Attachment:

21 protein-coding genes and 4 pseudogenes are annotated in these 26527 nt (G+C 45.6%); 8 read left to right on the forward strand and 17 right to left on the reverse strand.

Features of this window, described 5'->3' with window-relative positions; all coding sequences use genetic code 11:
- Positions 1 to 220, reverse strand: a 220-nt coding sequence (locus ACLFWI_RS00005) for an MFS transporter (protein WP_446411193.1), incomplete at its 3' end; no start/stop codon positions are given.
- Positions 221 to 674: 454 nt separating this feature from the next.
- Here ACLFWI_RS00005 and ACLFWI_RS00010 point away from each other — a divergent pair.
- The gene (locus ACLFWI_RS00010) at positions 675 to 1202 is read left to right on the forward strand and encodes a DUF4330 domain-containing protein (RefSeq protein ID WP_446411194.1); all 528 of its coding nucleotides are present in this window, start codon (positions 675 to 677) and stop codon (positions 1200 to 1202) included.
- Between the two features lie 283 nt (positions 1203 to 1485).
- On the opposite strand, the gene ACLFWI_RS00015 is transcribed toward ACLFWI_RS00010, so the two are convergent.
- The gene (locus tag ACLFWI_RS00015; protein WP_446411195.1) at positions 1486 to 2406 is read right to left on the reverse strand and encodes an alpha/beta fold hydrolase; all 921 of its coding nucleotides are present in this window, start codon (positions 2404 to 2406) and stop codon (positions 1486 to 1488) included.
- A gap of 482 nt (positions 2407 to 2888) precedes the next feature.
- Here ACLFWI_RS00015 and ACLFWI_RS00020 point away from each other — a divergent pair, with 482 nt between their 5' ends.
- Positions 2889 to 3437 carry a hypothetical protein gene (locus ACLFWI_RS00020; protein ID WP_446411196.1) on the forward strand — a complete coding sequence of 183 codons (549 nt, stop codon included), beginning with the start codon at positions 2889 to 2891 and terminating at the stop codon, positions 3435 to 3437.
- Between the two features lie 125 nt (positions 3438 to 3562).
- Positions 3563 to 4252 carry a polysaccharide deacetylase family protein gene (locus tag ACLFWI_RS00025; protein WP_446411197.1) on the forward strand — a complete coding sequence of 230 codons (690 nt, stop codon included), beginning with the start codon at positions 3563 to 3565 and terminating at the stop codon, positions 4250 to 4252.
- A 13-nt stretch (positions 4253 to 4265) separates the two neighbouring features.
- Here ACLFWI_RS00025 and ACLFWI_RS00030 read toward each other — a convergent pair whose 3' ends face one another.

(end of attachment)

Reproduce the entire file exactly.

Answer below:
21 protein-coding genes and 4 pseudogenes are annotated in these 26527 nt (G+C 45.6%); 8 read left to right on the forward strand and 17 right to left on the reverse strand.

Features of this window, described 5'->3' with window-relative positions; all coding sequences use genetic code 11:
- Positions 1 to 220, reverse strand: a 220-nt coding sequence (locus ACLFWI_RS00005) for an MFS transporter (protein WP_446411193.1), incomplete at its 3' end; no start/stop codon positions are given.
- Positions 221 to 674: 454 nt separating this feature from the next.
- Here ACLFWI_RS00005 and ACLFWI_RS00010 point away from each other — a divergent pair.
- The gene (locus ACLFWI_RS00010) at positions 675 to 1202 is read left to right on the forward strand and encodes a DUF4330 domain-containing protein (RefSeq protein ID WP_446411194.1); all 528 of its coding nucleotides are present in this window, start codon (positions 675 to 677) and stop codon (positions 1200 to 1202) included.
- Between the two features lie 283 nt (positions 1203 to 1485).
- On the opposite strand, the gene ACLFWI_RS00015 is transcribed toward ACLFWI_RS00010, so the two are convergent.
- The gene (locus tag ACLFWI_RS00015; protein WP_446411195.1) at positions 1486 to 2406 is read right to left on the reverse strand and encodes an alpha/beta fold hydrolase; all 921 of its coding nucleotides are present in this window, start codon (positions 2404 to 2406) and stop codon (positions 1486 to 1488) included.
- A gap of 482 nt (positions 2407 to 2888) precedes the next feature.
- Here ACLFWI_RS00015 and ACLFWI_RS00020 point away from each other — a divergent pair, with 482 nt between their 5' ends.
- Positions 2889 to 3437 carry a hypothetical protein gene (locus ACLFWI_RS00020; protein ID WP_446411196.1) on the forward strand — a complete coding sequence of 183 codons (549 nt, stop codon included), beginning with the start codon at positions 2889 to 2891 and terminating at the stop codon, positions 3435 to 3437.
- Between the two features lie 125 nt (positions 3438 to 3562).
- Positions 3563 to 4252 carry a polysaccharide deacetylase family protein gene (locus tag ACLFWI_RS00025; protein WP_446411197.1) on the forward strand — a complete coding sequence of 230 codons (690 nt, stop codon included), beginning with the start codon at positions 3563 to 3565 and terminating at the stop codon, positions 4250 to 4252.
- A 13-nt stretch (positions 4253 to 4265) separates the two neighbouring features.
- Here ACLFWI_RS00025 and ACLFWI_RS00030 read toward each other — a convergent pair whose 3' ends face one another.